A feature by Mark Mazullo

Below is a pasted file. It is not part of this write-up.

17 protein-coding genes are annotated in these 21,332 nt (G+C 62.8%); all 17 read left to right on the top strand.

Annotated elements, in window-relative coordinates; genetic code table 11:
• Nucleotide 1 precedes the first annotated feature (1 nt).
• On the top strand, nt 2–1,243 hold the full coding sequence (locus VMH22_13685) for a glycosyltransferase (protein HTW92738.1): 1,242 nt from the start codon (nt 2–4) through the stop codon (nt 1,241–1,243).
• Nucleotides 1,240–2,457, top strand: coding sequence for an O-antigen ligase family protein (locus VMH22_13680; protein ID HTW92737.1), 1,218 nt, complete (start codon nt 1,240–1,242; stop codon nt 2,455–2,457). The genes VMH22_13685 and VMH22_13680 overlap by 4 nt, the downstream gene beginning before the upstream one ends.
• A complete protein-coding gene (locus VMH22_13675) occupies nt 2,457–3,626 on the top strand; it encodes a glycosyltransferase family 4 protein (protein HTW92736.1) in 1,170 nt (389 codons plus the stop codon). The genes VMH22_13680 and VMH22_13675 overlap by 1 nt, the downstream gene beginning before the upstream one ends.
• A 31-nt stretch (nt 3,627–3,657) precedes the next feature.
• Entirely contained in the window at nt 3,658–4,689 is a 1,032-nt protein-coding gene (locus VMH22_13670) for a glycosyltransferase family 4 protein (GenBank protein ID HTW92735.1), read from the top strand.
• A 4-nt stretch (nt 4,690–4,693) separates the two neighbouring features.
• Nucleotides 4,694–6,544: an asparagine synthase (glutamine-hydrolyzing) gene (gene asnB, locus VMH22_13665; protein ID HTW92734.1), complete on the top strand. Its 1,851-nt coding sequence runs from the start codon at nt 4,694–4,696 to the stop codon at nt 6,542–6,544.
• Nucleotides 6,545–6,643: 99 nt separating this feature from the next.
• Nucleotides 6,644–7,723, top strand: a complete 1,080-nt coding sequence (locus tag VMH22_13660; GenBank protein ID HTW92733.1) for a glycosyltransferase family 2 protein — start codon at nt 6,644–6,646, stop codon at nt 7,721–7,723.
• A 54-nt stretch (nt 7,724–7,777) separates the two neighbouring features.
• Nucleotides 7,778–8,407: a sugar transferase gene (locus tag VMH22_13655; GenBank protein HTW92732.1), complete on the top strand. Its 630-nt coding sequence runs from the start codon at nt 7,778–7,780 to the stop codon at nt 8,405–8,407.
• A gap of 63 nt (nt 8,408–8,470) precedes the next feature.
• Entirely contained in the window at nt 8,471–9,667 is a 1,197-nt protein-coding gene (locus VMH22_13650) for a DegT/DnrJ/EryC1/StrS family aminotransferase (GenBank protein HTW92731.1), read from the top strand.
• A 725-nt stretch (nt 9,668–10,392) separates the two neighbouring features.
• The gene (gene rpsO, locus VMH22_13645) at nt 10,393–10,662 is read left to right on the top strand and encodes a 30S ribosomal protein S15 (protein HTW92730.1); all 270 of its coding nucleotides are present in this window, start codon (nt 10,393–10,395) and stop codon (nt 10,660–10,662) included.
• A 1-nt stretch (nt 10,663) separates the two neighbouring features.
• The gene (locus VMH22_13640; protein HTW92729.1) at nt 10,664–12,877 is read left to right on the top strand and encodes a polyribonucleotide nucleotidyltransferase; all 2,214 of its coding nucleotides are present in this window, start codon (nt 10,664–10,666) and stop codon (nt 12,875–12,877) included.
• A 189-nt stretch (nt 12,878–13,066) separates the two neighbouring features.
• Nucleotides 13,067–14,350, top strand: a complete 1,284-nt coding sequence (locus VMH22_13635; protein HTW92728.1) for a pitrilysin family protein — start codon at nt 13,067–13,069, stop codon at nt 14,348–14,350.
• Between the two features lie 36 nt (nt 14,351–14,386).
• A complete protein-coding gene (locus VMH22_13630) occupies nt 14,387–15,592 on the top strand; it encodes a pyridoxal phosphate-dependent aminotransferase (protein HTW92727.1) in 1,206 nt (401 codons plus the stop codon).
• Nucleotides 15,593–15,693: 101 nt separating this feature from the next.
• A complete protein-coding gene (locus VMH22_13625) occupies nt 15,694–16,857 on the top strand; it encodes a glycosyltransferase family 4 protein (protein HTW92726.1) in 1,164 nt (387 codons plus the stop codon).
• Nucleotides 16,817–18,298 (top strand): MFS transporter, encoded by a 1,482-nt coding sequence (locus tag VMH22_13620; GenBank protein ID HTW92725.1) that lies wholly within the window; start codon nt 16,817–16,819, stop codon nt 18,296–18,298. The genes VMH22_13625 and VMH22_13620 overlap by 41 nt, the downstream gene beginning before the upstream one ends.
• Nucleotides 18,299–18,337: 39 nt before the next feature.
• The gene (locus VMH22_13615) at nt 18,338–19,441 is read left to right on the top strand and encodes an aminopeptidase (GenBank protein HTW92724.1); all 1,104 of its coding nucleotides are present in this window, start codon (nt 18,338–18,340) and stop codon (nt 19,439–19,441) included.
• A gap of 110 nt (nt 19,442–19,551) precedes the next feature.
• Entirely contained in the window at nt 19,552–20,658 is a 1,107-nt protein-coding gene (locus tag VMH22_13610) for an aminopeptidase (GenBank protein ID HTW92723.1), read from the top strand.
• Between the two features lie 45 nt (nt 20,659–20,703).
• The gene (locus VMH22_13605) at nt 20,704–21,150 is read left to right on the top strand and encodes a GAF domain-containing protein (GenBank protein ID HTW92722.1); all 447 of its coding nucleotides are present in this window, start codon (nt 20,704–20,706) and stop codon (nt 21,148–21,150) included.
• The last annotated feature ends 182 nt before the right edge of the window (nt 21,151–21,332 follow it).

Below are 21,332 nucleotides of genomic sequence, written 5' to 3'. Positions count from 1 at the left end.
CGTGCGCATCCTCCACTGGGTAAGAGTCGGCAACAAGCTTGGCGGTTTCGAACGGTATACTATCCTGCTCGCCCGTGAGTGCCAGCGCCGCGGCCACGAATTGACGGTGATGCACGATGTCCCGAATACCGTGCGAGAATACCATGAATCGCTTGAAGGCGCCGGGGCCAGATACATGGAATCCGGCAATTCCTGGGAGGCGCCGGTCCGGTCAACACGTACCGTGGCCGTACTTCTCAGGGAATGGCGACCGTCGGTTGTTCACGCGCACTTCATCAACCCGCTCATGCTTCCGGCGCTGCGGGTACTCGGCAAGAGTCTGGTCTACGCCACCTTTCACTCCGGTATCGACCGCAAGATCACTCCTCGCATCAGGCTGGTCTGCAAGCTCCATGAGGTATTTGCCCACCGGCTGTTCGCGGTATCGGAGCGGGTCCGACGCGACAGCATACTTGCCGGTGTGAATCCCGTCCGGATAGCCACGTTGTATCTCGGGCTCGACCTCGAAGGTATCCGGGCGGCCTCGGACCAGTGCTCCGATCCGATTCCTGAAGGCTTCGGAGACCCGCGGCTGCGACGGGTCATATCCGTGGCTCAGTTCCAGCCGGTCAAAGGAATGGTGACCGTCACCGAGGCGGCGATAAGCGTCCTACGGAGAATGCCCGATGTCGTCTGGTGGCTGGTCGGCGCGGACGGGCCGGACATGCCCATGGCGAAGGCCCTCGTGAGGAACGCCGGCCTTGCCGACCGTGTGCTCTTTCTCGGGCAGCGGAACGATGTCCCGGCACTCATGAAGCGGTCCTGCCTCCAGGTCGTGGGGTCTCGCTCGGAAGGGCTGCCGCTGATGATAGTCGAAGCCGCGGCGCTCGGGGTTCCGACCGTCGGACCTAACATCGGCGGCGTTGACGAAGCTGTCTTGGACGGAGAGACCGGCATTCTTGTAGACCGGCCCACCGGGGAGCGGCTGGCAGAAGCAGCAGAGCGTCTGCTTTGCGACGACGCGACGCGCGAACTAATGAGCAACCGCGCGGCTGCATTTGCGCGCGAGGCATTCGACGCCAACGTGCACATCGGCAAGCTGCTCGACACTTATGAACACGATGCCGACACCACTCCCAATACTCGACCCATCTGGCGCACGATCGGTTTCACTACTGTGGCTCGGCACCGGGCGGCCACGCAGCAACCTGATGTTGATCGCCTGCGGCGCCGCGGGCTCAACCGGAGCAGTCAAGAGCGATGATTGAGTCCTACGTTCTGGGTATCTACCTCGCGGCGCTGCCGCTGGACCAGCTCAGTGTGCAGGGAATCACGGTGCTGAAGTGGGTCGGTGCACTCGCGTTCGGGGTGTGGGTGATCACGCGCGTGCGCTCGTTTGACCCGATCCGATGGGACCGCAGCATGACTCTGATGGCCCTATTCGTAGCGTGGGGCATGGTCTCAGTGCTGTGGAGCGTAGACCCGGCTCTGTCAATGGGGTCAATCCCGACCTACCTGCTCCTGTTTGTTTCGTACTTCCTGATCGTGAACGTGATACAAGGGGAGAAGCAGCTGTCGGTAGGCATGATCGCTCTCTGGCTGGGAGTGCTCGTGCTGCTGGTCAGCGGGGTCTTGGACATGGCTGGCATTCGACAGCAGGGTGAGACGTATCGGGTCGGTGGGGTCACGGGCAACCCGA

As an artist, Caine lives in the contact points between genres, eras, and styles, and he does so freely. Prehistoric, early modern, modern, postmodern, classical, jazz, popular: styles and categories, disparate in time and space, mingle and merge, defying singularity, resisting isolation. His vision attacks the same parochialism that troubled Adorno, a mode of listening prominent not only in the classical context, but, as Caine intimates, in jazz and popular realms as well. Moreover, he proves time and again that when it comes to musical meaning, the performance is everything. The score is a mere skeleton frame, lifeless, cold, eager for human contact, a touch, a breath. In his exuberant and virtuosic experiments, he urges us to value equally the grandeur of the work and the necessity of the interpretive spark, the objective and the subjective, the limit and the limitless. Above all, he requires of his listeners a refusal of bias, an opening of ears, a leaving behind of fear.